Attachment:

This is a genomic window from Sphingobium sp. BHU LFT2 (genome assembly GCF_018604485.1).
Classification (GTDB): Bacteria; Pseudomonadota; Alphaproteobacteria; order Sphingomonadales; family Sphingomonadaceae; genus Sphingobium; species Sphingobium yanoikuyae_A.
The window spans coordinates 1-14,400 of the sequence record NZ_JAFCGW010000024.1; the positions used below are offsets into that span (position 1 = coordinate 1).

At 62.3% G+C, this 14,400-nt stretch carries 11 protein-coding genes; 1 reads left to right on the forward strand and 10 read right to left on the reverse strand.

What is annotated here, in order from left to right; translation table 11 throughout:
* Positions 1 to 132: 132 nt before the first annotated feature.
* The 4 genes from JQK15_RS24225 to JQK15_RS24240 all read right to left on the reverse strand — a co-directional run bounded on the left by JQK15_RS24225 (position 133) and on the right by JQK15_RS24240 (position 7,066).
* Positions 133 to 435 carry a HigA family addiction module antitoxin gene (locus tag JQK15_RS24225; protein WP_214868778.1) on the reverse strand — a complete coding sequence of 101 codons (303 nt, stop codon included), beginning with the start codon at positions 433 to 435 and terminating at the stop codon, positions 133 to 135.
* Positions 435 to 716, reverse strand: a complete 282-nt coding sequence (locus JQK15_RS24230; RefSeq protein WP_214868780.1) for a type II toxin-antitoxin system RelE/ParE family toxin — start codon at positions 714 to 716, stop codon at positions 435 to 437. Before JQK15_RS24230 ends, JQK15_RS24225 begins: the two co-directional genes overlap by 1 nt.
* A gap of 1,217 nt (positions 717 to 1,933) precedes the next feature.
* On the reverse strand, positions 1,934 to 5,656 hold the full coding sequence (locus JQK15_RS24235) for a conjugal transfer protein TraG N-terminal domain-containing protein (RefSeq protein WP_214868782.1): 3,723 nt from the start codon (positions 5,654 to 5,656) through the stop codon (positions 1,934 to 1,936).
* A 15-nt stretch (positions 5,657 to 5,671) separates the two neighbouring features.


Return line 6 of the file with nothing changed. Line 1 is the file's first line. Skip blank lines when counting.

* Positions 1 to 132: 132 nt before the first annotated feature.